1 thought on “Paying for spectrum policy”

  1. There can be little doubt that the artificial scarcity of spectrum created by government drives up the cost of spectrum at auction as total supply is reduced. This is not a good thing. Having said that it does not necessarily follow that auction payments for spectrum in the absence of artificial spectrum scarcity drives up costs to consumers. Monies paid for resources that are in fixed supply are known as Ricardian rents (formulated by David Ricardo around 1809). Rather unintuitively Ricardian rents are said to NOT be a part of cost and price. This is all rather esoteric and can hardly be treated here but let’s think about another example.

    Most people would say that tickets to popular professional sporting events are expensive. People attending such events would no doubt say that they would rather pay less. A major expense for professional sports teams are players salaries. Does it follow then that if the government legislated players’ salaries downward that ticket prices would go down? NO it does not.

    The price of tickets is a function of supply and demand and the competition that exists between alternative entertainment choices available to consumers. Sports fans are willing to pay to see a sport played at an elite level. Sports teams need to hire players capable of playing at this elite level if they are to attract consumers.

    Players capable of playing at this elite level are in short supply (scarcity). Teams have to bid against each other to attract players capable of playing at this elite level. Thus elite players are able to command salaries far higher than what they would probably settle for in the absence of a scarcity at their skill level.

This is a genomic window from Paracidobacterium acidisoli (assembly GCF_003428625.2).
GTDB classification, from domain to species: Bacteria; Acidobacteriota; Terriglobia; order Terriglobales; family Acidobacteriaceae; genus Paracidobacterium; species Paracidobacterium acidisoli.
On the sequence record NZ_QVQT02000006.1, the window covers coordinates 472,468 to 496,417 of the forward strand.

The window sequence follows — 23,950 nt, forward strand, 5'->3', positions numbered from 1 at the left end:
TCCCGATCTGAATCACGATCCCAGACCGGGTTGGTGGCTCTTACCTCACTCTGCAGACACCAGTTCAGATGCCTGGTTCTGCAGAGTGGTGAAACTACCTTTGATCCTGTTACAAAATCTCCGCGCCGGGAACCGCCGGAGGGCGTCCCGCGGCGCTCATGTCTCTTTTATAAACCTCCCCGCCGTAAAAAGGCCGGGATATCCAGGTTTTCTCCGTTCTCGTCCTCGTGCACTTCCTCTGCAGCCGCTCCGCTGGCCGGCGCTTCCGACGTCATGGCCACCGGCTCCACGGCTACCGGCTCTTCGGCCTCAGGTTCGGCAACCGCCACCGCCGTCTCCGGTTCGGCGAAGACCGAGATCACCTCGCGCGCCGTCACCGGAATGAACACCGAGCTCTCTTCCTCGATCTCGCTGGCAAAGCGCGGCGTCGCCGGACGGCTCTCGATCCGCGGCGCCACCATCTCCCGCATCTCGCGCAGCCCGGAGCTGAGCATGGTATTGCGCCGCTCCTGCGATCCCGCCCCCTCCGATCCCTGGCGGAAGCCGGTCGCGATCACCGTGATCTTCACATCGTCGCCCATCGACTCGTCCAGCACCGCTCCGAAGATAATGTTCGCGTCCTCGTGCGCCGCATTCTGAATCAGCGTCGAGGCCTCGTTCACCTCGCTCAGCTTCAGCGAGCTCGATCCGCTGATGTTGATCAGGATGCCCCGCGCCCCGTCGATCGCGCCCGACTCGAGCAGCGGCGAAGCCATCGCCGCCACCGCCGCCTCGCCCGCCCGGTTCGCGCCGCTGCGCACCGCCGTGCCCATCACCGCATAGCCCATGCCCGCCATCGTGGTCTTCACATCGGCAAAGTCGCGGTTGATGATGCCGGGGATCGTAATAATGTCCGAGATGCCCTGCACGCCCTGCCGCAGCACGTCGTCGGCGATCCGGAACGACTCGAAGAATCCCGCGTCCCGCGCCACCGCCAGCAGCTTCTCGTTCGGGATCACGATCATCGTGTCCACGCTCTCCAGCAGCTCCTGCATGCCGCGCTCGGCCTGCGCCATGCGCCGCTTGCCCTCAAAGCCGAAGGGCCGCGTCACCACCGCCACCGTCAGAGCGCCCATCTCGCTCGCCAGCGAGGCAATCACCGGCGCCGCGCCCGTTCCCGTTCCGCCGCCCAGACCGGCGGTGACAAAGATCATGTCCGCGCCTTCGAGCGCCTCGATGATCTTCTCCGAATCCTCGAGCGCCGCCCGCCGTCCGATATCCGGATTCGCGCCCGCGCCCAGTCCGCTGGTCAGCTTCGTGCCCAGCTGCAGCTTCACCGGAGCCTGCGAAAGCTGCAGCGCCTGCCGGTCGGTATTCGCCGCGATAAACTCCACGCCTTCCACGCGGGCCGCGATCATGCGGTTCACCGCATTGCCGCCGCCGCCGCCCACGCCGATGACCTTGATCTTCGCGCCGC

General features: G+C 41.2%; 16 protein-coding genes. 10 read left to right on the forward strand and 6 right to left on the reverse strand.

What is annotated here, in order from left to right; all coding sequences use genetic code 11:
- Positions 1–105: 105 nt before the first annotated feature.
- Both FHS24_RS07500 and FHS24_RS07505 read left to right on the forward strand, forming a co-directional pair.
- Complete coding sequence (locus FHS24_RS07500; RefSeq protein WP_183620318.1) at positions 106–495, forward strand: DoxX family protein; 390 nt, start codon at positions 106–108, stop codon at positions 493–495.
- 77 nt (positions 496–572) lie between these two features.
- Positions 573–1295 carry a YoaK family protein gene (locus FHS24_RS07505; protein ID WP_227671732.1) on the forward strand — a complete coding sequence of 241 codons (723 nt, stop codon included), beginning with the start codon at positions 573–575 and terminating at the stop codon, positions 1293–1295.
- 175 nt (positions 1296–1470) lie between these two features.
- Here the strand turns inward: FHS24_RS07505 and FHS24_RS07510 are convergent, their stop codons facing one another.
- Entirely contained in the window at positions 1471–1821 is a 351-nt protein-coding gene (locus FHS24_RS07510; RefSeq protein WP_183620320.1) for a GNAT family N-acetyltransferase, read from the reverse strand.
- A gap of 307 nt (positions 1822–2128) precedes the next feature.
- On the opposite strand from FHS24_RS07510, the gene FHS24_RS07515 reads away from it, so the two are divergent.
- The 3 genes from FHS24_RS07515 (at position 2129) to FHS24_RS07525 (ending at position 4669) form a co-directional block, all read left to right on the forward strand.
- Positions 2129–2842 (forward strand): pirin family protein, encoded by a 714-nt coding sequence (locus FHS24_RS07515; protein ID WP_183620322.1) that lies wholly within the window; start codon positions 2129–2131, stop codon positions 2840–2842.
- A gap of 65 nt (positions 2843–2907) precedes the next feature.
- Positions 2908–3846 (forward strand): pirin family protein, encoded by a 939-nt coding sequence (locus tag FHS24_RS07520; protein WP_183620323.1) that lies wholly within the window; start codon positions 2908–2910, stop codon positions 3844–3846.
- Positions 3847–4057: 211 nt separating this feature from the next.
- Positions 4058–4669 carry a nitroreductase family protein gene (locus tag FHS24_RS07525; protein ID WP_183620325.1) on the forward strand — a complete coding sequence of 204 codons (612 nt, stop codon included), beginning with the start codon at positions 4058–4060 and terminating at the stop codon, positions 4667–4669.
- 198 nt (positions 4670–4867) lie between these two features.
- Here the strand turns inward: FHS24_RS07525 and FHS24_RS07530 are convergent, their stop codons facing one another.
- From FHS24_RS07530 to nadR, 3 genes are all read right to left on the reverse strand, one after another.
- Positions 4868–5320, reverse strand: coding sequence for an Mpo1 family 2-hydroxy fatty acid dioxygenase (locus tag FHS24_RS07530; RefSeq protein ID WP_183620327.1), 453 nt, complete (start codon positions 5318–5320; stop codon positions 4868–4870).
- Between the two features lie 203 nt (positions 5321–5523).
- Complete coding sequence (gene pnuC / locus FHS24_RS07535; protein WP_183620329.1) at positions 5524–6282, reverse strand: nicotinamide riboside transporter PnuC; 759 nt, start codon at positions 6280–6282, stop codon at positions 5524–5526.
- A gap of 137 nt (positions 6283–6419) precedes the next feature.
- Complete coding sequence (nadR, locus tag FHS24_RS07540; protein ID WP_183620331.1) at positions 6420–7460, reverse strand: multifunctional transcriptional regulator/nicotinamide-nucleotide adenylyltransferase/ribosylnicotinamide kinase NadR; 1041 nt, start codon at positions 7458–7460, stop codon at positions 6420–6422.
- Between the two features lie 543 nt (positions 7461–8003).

So teams pay those high salaries (those Ricardian rents) to secure the player talent they need to sell tickets in a competitive market. Players’ salaries do not determine ticket prices but rather the converse – TICKET PRICES IN A COMPETITIVE MARKET DETERMINE PLAYER SALARIES!

    No one expects Sydney Crosby to take a pay cut so that hockey ticket prices will go down and if he did so ticket prices would not go down in any event. The profitability of his team would go up though.

    It comes down to how to split the Ricardian rents for spectrum. Leave them in the hands of the wireless service providers or share them between the public whose spectrum is being used and the service providers. Spectrum auctions determine how Ricardian rents are to be split. No service provider will pay more than their willingness to pay so the surplus between what they actually pay and what they were willing to pay is their fair share of the Ricardian rents generated by spectrum in fixed supply.

    My comments are entirely separate from the discussion of whether monopoly rents exist due to insufficient competition in the provision of wireless services and the consequential possibility of cooperative bidding behaviour in a spectrum auction obviating new competitive entry.

    Regulatory decisions are complex and best left in the hands of a competent expert independent regulator and populist political regulation should be avoided.